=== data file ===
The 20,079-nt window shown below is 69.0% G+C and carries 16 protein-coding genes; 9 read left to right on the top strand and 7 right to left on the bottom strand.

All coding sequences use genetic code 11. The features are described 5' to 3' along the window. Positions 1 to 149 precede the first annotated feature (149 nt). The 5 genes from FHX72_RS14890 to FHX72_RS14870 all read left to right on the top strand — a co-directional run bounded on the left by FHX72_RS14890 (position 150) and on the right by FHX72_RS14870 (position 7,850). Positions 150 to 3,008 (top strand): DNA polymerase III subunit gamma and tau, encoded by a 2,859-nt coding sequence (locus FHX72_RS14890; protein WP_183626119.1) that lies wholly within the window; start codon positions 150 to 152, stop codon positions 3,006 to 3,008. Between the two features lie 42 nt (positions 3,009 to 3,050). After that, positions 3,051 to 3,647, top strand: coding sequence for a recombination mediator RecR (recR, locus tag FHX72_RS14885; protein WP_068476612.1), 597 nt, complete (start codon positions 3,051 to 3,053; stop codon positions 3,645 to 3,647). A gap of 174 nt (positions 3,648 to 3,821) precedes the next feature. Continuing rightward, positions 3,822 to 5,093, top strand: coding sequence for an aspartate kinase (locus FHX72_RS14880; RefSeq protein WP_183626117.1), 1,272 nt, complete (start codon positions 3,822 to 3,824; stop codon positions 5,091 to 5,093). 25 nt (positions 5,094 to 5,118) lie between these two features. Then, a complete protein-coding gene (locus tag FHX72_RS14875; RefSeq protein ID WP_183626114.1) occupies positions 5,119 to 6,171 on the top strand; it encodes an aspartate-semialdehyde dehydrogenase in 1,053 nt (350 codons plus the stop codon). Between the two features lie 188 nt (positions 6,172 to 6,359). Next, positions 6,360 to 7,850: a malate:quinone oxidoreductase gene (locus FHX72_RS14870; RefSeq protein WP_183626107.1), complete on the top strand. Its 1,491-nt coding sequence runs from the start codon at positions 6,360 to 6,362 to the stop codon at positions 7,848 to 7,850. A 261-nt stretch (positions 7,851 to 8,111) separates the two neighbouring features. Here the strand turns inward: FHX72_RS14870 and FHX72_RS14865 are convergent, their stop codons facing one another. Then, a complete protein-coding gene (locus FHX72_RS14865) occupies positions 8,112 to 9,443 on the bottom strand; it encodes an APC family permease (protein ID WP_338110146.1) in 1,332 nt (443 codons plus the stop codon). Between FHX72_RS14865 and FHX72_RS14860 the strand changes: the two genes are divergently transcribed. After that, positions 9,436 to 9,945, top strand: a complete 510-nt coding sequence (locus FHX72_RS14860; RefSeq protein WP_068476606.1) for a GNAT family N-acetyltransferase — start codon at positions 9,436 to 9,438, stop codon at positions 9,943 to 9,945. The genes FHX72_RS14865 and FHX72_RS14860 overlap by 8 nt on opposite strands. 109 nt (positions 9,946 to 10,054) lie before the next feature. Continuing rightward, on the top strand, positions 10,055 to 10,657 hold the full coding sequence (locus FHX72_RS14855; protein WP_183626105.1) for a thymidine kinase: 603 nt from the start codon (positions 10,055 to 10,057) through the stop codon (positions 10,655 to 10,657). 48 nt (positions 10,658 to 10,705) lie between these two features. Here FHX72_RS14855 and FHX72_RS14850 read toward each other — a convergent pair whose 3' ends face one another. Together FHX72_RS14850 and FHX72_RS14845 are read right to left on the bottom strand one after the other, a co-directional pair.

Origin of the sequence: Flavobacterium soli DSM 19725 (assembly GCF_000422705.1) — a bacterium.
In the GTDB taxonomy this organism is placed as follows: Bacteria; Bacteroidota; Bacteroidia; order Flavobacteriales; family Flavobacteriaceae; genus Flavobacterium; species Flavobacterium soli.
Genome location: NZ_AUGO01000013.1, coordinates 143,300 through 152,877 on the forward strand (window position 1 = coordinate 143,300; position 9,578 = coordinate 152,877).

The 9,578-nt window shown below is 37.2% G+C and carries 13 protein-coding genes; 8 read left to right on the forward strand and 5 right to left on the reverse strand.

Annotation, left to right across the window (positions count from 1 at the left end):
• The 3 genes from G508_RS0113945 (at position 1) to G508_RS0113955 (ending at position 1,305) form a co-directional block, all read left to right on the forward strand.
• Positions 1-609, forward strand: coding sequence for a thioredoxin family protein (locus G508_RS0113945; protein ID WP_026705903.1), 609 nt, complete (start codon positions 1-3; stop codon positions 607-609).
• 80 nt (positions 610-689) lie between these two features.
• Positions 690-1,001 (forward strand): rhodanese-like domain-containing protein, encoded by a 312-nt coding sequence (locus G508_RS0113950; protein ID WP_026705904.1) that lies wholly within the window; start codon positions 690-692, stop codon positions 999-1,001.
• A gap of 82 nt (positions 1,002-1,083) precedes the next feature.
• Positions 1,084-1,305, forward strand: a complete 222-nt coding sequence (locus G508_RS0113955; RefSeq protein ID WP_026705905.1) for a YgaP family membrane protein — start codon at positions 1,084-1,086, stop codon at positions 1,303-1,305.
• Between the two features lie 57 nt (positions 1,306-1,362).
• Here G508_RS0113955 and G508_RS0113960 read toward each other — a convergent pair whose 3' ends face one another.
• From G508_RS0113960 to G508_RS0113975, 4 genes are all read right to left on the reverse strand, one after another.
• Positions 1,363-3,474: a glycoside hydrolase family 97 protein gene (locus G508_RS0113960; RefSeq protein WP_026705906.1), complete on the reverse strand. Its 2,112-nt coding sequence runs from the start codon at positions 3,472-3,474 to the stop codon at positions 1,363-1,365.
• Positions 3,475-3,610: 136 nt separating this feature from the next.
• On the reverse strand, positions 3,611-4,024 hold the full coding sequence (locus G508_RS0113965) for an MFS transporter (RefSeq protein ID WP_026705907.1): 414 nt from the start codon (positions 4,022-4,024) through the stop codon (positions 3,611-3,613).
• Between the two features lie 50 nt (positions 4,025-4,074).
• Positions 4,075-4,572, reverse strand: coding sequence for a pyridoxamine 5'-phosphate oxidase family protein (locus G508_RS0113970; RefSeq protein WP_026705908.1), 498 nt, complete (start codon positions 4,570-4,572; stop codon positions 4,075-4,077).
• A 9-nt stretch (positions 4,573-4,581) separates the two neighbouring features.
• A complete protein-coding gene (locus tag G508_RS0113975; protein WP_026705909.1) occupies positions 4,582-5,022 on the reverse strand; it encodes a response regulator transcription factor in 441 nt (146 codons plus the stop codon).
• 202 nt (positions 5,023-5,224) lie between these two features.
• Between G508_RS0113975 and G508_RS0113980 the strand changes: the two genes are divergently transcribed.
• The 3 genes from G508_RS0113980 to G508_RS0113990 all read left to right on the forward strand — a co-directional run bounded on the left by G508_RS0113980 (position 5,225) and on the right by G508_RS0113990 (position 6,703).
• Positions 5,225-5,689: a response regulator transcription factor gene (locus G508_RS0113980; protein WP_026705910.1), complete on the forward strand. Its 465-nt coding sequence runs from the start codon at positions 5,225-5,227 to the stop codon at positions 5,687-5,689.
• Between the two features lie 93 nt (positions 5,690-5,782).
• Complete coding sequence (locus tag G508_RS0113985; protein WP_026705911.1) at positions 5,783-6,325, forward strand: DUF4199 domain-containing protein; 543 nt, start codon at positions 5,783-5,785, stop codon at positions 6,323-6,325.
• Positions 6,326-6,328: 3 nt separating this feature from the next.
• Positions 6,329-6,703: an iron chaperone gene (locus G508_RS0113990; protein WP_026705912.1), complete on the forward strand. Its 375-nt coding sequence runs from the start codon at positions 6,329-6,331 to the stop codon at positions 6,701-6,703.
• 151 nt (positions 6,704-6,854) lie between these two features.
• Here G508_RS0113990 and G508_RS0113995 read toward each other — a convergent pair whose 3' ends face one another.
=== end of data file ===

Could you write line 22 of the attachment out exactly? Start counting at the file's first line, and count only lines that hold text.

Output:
• A 9-nt stretch (positions 4,573-4,581) separates the two neighbouring features.